On Sun, 2007-01-28 at 10:40 -0500, Jimi Xenidis wrote:
> Ok, xencomm is simply a data structure that describes (we'll call it
> the descriptor or "desc") the physical memory that another data
> structure occupies (we'll call "data").
> Sometimes this "data" is self described, such that all the data
> exists on a single page, or proven to be physically contiguous, so it
> is tagged as "inline" and no separate descriptor is necessary and
> therefore no allocation (or free) is required, so lets only consider
> when allocation is required.
> There are two methods to create this desc: (1) _map_early() and (2)
> _map_early() is used when allocation occurs from the stack and the
> size of data is known to be a small number (less than 4) pages, this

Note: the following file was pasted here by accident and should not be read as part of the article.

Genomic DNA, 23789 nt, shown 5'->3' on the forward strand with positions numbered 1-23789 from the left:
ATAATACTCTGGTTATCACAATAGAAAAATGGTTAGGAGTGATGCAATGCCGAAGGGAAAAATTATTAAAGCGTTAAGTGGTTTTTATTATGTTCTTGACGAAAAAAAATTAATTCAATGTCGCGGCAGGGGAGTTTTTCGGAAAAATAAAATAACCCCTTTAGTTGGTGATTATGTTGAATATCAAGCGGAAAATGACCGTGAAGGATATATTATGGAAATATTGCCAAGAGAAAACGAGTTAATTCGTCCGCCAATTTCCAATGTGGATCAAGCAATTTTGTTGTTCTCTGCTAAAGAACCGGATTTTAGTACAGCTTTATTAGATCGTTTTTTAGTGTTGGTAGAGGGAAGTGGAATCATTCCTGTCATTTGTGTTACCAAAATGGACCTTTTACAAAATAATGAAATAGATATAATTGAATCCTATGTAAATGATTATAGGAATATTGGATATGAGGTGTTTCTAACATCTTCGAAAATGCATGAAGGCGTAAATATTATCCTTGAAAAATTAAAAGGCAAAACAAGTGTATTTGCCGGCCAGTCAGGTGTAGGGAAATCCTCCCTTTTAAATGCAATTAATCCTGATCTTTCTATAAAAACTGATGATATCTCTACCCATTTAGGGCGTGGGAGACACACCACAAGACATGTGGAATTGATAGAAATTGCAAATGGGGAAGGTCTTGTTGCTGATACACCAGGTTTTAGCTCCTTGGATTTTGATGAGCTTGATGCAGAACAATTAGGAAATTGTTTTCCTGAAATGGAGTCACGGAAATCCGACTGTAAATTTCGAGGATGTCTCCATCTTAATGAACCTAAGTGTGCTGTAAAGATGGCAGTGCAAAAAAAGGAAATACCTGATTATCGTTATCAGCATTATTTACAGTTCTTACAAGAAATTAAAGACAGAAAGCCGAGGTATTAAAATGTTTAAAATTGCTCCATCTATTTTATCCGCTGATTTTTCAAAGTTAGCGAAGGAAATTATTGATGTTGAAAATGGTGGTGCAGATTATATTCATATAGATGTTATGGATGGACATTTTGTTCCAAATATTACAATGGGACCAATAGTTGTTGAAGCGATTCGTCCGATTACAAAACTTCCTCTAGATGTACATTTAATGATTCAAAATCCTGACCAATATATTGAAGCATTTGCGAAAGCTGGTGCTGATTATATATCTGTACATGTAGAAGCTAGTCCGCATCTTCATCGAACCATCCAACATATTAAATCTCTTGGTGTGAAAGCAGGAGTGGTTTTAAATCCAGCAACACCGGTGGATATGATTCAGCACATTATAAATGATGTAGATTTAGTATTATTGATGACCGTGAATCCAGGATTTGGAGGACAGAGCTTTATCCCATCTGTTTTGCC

> is helpfull for performance and in cases where the allocator is
> unavailable (too early or in interrupt). The descriptor returned
> from this call does not require a corresponding free().
> BTW: the above paragraph makes me want to rename _map_early() to
> _map_auto() or _map_stack() which in an obvious manner explains why
> no free() is needed. Hollis?
I already suggested calling it _noalloc().
> Now to answer your question:
> In the case of _map(), if the data cannot be "inlined" then a single
> kernel page is allocated to describe up to 511 (+-1) pages of data,
> this page is known to easily be translated from kernel_virtual to
> kernel_physycal using __va() and __pa() function, so there should be
> no problem in using:
> desc = __pa(alloc_page());
> BTW: xencomm_pa(), should only be used when building the contents of
> "desc" in order to describe "data", _not_ in creating the value of
> "desc", that should always be __pa().
Yup, using __va() and __pa() should work because desc is always obtained
via kmalloc(). The free code would need to look like this:
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